What Is Email Wire Transfer Fraud and How To Prevent It

What Is Email Wire Transfer Fraud and How To Prevent It

Scamming people for money is not a new concept but it has gotten much more sophisticated as technology continues to advance. Email wire transfer fraud is one of the most common types of fraud. In 2018 alone, the FBI received more than 20,000 email wire fraud complaints with adjusted losses of more than $1.2 billion, according to the the organization’s 2018 Internet Crime Report. Attorneys can be an easy target for cybercriminals because they often wire money to or on behalf of clients. Real estate attorneys are especially at risk, as Americans lost nearly $150 million to real estate scams just last year.

What exactly is email wire fraud?

Email wire fraud is a sophisticated scam that involves the use of social engineering to conduct an unauthorized transfer of funds. Social engineering is defined as manipulating individuals into divulging confidential or personal information that may be used for fraudulent purposes.

A common scammer pattern is to become involved in a transaction, such as the sale of real estate. Cybercriminals imitate the seller or his/her lawyer’s email and instruct the buyer to wire funds to the scammer’s bank account. Failure to verify the instructions leads to the funds being wired to the scammer. Another common scenario involves proceeds from a transaction deposited into a law firm’s trust account, paired with an email request appearing to come from the client, requesting the funds be sent to the client using specified routing and bank account numbers. Unfortunately, the email and a look-alike signature block were fraudulent.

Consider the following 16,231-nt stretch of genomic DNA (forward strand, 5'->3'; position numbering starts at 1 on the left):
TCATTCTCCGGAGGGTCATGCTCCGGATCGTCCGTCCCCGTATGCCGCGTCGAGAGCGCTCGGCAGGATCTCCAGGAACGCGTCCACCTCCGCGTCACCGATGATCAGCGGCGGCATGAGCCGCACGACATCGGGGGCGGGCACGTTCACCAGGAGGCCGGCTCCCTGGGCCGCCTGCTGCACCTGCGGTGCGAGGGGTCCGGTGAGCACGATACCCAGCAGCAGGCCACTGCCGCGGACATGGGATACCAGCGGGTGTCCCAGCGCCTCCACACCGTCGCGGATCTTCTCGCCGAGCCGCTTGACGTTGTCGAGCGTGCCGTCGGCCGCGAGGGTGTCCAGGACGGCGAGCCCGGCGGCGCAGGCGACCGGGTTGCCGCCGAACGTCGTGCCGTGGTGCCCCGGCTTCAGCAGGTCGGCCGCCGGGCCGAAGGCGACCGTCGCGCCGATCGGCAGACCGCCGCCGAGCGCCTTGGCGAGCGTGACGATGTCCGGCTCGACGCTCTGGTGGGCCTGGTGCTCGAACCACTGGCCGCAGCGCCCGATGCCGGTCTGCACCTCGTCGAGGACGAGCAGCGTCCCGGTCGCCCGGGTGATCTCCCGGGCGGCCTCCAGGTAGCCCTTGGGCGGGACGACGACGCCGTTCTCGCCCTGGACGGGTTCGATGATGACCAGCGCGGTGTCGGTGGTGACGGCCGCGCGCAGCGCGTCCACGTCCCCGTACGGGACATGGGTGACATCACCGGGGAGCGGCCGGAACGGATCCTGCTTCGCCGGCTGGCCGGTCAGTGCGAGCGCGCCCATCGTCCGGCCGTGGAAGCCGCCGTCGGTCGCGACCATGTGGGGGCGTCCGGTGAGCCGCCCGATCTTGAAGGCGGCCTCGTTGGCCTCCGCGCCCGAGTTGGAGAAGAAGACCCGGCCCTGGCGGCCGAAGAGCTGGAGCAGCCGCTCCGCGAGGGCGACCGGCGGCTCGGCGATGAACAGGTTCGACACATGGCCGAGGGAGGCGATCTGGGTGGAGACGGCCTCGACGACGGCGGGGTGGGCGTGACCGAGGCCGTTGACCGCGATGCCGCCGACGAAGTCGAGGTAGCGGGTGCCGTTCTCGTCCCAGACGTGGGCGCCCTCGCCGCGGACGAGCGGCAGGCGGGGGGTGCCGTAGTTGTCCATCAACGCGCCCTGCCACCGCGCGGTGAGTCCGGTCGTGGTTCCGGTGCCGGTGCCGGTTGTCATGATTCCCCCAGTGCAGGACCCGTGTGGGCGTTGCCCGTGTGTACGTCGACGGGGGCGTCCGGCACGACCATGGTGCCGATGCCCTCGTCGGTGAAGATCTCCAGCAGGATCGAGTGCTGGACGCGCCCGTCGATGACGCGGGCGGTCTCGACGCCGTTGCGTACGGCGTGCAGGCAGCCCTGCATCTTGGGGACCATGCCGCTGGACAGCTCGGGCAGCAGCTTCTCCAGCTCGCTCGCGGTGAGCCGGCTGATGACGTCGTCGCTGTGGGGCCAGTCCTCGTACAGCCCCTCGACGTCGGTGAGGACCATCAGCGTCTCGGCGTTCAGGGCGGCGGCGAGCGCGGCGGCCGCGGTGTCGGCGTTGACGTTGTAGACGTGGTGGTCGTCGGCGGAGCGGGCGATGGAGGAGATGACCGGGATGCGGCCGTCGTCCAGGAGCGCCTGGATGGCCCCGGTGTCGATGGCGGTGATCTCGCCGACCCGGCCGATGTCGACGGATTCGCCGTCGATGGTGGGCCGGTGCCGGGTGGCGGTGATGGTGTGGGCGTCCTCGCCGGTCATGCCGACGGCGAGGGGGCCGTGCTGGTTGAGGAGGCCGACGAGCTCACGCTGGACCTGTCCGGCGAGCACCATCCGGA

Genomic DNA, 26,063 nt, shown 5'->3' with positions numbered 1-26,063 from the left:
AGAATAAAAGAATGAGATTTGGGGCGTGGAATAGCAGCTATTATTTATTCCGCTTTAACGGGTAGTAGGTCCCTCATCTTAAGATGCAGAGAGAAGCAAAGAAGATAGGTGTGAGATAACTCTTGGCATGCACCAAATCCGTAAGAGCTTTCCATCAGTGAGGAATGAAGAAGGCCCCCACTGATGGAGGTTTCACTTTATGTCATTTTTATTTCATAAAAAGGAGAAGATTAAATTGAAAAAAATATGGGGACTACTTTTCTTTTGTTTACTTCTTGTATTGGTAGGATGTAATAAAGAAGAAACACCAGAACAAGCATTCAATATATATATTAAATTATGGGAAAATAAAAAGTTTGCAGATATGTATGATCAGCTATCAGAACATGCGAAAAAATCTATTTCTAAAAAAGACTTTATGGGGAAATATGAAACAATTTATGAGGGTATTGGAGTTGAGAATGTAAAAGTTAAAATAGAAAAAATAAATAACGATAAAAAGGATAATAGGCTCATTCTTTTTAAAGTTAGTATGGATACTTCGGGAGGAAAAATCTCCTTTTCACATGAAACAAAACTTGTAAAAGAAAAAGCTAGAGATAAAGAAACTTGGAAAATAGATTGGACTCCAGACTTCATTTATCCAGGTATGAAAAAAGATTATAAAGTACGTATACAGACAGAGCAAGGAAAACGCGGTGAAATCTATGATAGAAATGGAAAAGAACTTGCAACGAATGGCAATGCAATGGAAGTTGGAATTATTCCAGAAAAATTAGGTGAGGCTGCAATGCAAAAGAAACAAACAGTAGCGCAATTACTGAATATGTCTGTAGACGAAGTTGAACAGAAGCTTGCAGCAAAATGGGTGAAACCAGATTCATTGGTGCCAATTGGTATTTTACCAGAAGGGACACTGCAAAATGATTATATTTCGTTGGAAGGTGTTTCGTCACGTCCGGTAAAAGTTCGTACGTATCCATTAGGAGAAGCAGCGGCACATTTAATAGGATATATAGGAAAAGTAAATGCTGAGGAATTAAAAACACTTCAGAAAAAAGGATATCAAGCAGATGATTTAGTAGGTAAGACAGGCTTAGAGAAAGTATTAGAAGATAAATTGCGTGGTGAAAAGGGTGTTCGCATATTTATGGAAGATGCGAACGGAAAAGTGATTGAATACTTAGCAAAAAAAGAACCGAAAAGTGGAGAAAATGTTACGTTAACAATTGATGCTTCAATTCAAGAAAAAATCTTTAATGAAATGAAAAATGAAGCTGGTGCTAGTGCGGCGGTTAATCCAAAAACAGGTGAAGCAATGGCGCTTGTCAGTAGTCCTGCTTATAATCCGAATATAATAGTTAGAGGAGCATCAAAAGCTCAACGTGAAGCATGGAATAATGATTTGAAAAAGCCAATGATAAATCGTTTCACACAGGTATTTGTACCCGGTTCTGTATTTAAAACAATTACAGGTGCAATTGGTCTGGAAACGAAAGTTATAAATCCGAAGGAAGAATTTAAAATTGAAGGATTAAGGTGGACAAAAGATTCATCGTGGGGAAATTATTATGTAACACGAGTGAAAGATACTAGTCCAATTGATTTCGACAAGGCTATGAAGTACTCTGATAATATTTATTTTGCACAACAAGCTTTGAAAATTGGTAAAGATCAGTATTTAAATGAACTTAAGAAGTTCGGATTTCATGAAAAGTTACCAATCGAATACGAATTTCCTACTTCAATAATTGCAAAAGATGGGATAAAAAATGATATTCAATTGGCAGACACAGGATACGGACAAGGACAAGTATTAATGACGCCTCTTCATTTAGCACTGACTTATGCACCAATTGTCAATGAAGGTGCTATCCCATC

How can I prevent email wire fraud?

Read below to learn some tips for how to manage your risk and protect yourself against email wire fraud.

  • Utilize two-factor authentication. The best way to avoid email wire fraud is to simply pick up the phone and call the person who is asking you for money to verify the information provided. Use the contact information you have on file — not the phone number listed in the email signature.
  • Question changes to the norm. If you have a normal procedure for completing wire transfers and then someone wants to change it at the last minute, this could very well be a scam. Don’t hesitate to push back and take the time to verify these changes.
  • Make sure you have email security. Do not open emails you suspect to be spam. Do not open attachments or click on links from unknown senders. Also, work with IT experts to ensure you have current virus and hacking protection in place.
  • Advise your clients, too. Law firms should advise all parties involved in a wire transfer on the realities of email wire fraud. You can also include email wire fraud warnings. The following is a suggested sample: “Wire fund transfer fraud is now epidemic. Please call my office for final approval and verification of the wire transfer information. Please ignore any emails from this office that countermand these instructions.”

Cyber coverage doesn’t usually cover email wire fraud.

Email wire transfer fraud is often thought to be a cyber event that is covered under a cyber risk policy. However, a cyber event is most often defined as a discoverable act, such as one involving hacking or a data breach. Email wire transfer fraud is classified as “social engineering,” and therefore is not usually covered under a pure cyber insurance policy.

Email wire fraud has grown to the point of being an epidemic and we at OAMIC have had a couple of insureds impacted by scammers. Making yourself aware of these types of scams can help you prevent them. Please contact us if you have any additional questions.

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